Hold up a second–I want to explore that last point. These passages focused on men lying with men: no mention is made of what the women do. However, both Jewish rabbis and early Christian church fathers saw these passages as applying to women (i.e. lesbian activity) by extension! That’s an interesting thing to note: that the sins of these passages are apparently described from a male perspective, but were understood by ancient audiences to have a female application as well. (So the prohibition against sleeping with your sister-in-law applies to women sleeping with their brother-in-law, I guess.)
To quote two:
“For women to be mesollelot with one another is forbidden, as this is the practice of Egypt, which we were warned against: “Like the practice of the land of Egypt . . . you shall not do” (Leviticus 18:3). The Sages said [in the midrash of Sifra Aharei Mot 8:8–9], “What did they do? A man married a man, and a woman married a woman, and a woman married two men.”
–Maimonides, in his Mishneh Torah, c.a. 1170 A.D.
“[H]aving forbidden all unlawful marriage, and all unseemly practice, and the union of women with women and men with men, he [God] adds: ‘Do not defile yourselves with any of these things; for in all these things the nations were defiled, which I will drive out before you.” –Eusebius of Caesarea, Proof of the Gospel, c. 319 A.D.
Both this Jewish rabbi and this Christian father saw the specifically male prohibition as having a female extension.
(It is interesting to note, however, that though Maimonides did see Leviticus 18 as also forbidding lesbian activity, because this forbidding was indirect and not direct, he felt it should have a lesser punishment than male homosexual sex. “Even though this practice is forbidden, one is not lashed [as for a Torah prohibition] on account of it, since there is no specific prohibition against it, and there is no real intercourse. [However] …it is appropriate to administer to them lashings of rebellion [i.e., those given for violation of rabbinic prohibitions], since they did something forbidden.” To be honest, I don’t know how to take that.)
Anyway, let’s move on.
We won’t park here long. I simply want to point out that God did not destroy Sodom (or Gomorrah) because it had gays in it. It never says that anywhere.
What it does say is that God was destroying Sodom (and the other cities of the plain) because they were wicked. While it does describe several of the inhabitants of Sodom as threatening to rape two (apparent) males, this is never described as the reason for things getting all smitey. The long and short of it is that they were wicked–God said he would spare the city if he could find ten good men in it, and couldn’t even find that many–and them threatening to rape those guys was an outflow of their wickedness.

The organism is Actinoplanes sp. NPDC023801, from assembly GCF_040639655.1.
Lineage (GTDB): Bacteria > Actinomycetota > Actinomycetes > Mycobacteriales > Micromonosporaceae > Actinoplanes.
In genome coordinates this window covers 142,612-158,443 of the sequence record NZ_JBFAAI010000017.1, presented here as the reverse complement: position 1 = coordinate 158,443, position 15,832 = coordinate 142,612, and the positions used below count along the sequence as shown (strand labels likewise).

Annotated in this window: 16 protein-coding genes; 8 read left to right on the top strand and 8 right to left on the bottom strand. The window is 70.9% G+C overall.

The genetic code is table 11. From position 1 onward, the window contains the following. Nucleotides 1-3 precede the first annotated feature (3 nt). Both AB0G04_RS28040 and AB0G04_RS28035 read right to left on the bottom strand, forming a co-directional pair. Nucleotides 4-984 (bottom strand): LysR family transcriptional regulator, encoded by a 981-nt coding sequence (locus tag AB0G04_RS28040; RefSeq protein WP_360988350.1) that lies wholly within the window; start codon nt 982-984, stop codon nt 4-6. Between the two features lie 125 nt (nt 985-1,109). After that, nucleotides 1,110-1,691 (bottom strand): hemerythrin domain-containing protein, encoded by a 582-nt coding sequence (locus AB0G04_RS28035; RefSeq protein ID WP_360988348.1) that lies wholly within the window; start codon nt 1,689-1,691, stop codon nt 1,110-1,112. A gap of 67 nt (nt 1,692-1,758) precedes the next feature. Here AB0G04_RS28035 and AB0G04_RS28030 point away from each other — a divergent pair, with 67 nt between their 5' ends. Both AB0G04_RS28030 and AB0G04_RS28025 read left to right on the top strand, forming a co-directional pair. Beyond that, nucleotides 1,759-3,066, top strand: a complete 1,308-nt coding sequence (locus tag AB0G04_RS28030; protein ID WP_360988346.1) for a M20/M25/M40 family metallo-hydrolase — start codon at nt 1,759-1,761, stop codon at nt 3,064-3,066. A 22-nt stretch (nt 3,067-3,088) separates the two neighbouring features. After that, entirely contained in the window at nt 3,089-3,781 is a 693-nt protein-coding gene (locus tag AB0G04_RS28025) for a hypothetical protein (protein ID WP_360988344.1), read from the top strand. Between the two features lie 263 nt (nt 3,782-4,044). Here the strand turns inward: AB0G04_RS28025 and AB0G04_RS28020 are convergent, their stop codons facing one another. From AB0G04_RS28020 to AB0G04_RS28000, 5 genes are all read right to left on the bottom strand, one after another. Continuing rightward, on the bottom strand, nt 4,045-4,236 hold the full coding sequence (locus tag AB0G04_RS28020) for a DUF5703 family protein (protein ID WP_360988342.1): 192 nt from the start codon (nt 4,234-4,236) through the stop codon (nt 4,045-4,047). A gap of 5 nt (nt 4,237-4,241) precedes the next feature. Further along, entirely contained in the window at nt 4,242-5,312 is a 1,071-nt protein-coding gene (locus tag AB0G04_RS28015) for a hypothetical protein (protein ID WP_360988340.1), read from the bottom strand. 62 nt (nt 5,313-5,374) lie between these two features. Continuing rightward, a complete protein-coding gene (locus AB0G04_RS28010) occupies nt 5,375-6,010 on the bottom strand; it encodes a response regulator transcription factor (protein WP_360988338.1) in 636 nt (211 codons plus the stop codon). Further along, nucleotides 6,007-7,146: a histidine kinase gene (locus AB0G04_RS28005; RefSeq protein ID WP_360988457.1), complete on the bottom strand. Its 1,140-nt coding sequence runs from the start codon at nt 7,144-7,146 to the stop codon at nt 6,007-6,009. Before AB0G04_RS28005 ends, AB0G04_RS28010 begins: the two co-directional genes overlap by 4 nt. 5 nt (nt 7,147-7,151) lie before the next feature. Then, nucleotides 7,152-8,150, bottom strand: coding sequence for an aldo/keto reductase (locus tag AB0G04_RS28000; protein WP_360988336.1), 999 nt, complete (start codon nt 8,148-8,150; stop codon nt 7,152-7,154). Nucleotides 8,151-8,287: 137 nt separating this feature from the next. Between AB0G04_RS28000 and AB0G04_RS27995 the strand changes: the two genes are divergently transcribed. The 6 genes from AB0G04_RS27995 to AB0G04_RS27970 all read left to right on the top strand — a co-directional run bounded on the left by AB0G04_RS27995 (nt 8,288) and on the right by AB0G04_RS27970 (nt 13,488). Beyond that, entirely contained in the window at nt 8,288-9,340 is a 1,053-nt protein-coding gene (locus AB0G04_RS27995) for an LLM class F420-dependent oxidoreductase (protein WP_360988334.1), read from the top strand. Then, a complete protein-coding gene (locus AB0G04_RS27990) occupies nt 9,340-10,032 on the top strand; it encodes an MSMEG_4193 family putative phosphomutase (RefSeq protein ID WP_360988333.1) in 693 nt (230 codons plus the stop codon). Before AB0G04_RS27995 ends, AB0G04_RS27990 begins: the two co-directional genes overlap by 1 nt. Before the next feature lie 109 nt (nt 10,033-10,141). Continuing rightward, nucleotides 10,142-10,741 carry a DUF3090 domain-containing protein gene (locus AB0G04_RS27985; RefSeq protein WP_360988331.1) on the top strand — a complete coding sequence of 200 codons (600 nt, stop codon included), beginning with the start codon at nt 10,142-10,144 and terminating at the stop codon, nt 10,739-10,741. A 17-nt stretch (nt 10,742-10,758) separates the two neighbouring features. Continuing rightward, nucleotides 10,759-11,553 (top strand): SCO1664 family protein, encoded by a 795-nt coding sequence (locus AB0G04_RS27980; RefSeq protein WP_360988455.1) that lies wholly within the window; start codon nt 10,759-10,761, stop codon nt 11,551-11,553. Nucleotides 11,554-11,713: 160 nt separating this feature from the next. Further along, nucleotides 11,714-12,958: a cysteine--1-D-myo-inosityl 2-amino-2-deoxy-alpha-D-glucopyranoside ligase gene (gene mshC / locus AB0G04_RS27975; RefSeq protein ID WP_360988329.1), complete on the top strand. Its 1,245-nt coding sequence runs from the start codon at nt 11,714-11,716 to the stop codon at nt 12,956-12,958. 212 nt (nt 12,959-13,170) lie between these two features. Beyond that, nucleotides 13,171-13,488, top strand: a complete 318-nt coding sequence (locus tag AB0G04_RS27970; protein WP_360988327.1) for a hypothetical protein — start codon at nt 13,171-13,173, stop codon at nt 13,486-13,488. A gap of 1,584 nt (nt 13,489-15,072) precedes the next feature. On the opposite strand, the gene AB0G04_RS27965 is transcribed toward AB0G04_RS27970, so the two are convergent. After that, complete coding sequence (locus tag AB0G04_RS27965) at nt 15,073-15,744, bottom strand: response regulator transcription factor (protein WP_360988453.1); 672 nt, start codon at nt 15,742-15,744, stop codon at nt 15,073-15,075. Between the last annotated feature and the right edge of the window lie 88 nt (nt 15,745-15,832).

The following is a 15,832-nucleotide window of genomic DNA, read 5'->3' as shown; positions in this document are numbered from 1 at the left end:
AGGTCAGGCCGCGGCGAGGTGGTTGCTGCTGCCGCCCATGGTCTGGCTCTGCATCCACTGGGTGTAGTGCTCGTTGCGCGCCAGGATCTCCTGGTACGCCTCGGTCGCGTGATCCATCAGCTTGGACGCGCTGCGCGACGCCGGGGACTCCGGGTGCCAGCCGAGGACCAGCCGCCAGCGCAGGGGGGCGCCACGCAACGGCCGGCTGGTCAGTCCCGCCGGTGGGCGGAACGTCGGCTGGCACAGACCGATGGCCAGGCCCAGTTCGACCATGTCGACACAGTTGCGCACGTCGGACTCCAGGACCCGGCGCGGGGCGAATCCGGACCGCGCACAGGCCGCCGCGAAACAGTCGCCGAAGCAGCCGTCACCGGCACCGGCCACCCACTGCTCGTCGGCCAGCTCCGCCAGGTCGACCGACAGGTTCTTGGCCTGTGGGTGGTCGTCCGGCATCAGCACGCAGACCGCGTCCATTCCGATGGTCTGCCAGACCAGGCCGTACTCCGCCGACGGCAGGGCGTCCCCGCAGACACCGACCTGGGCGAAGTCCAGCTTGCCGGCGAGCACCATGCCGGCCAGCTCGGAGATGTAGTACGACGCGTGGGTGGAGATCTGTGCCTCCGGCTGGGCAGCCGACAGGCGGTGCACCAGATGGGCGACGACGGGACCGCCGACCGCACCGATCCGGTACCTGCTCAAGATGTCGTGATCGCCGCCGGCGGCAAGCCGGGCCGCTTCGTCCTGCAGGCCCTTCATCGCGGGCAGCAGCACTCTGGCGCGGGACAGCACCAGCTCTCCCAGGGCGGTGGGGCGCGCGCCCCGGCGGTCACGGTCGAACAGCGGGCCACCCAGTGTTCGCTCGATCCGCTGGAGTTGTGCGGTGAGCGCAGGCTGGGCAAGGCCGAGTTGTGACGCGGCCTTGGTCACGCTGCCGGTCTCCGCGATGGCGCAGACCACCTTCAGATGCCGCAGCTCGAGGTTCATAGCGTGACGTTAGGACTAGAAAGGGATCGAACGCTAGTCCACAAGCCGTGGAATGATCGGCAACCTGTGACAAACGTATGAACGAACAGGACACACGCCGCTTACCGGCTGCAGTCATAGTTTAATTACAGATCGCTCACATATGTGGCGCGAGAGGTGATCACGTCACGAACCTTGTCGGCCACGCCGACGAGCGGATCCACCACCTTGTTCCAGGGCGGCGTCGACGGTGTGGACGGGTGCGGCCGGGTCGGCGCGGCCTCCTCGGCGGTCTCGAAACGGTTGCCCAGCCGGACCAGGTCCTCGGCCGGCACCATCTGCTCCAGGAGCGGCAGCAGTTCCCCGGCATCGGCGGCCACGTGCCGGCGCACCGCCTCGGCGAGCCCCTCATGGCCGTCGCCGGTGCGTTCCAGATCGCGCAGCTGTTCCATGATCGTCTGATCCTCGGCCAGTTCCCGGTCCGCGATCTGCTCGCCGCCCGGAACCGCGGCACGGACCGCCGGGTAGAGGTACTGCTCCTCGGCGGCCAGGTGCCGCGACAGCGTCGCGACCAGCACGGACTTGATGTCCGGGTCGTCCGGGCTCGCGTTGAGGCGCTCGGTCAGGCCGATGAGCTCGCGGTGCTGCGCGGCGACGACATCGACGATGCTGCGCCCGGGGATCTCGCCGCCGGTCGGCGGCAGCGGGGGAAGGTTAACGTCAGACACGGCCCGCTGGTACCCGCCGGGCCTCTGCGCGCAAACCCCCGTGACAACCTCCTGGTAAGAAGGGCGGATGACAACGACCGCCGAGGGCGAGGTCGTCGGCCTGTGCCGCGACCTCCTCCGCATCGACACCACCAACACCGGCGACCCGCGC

However–the Bible does describe the wicked state of Sodom as lending toward particular types of sin. Here’s two verses:
“Now this was the sin of your sister Sodom: She and her daughters were arrogant, overfed and unconcerned; they did not help the poor and needy. They were haughty and did to ebah before me. Therefore I did away with them as you have seen.” –Ezekiel 16:45-50
“Just as Sodom and Gomorrah and the cities around them, since they in the same way as these [fallen angels] ekporneuō and went after sarxos heteros, are exhibited as an example in undergoing the punishment of eternal fire.” –Jude 1:7
(ekporneuō, (ἐκπορνεύω) “indulged in immorality” lit. “went out whoring”)
(sarxos heteros, (σαρκὸς ἑτέρας) “strange flesh,” lit. “another body” or “other natures”)
In the first passage, among the list of all the bad things that Sodom did (including being arrogant, overfed, and not helping the poor, all things that sadly can be said of modern America), doing to ebah (abominations) was among them. And remember that in Leviticus, the lying-with-a-man-as-with-a-woman was specifically described as to ebah. Likewise with the second passage: going after “other natures” is not described as the reason Sodom was destroyed, but as an outflowing of the reason they were destroyed–they engaged in the same sort of rebellion as the fallen angels.